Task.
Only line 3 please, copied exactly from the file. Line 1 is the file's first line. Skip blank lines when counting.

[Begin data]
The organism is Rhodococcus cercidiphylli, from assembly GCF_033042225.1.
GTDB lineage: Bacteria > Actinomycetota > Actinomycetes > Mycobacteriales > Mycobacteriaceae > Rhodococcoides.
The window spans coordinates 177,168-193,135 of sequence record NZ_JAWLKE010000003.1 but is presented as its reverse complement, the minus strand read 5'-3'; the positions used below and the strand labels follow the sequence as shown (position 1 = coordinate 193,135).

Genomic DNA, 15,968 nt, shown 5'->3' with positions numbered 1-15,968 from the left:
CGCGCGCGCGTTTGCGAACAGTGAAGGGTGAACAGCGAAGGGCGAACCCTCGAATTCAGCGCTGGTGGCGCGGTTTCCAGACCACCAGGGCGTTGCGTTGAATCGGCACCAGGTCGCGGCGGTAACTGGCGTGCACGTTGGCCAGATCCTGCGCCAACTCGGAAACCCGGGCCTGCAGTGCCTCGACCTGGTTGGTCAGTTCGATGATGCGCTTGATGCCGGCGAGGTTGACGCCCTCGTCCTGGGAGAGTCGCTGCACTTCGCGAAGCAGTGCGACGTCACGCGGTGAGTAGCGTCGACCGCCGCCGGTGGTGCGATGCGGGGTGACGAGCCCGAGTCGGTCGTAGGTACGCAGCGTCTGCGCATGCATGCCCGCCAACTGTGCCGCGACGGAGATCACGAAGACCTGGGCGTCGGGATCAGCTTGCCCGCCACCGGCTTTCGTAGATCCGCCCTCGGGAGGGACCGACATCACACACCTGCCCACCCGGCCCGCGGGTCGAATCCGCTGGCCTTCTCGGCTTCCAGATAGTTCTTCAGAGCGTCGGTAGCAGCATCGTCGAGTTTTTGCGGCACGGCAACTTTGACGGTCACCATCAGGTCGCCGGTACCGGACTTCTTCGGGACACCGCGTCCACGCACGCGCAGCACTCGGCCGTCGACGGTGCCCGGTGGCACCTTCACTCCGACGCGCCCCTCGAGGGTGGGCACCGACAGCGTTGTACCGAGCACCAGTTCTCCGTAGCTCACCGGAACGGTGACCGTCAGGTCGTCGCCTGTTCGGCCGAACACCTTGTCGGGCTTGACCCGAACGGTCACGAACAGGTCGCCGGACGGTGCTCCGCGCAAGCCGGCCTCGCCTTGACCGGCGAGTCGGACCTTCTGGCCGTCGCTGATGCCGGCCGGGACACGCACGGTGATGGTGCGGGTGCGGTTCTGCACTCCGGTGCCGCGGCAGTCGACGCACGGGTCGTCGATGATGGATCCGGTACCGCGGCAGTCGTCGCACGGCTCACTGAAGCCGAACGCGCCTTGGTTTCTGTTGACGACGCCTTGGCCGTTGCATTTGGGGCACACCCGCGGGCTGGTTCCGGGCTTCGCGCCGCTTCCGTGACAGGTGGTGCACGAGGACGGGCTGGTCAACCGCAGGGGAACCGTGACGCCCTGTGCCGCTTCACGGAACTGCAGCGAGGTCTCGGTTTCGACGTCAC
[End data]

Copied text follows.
The window spans coordinates 177,168-193,135 of sequence record NZ_JAWLKE010000003.1 but is presented as its reverse complement, the minus strand read 5'-3'; the positions used below and the strand labels follow the sequence as shown (position 1 = coordinate 193,135).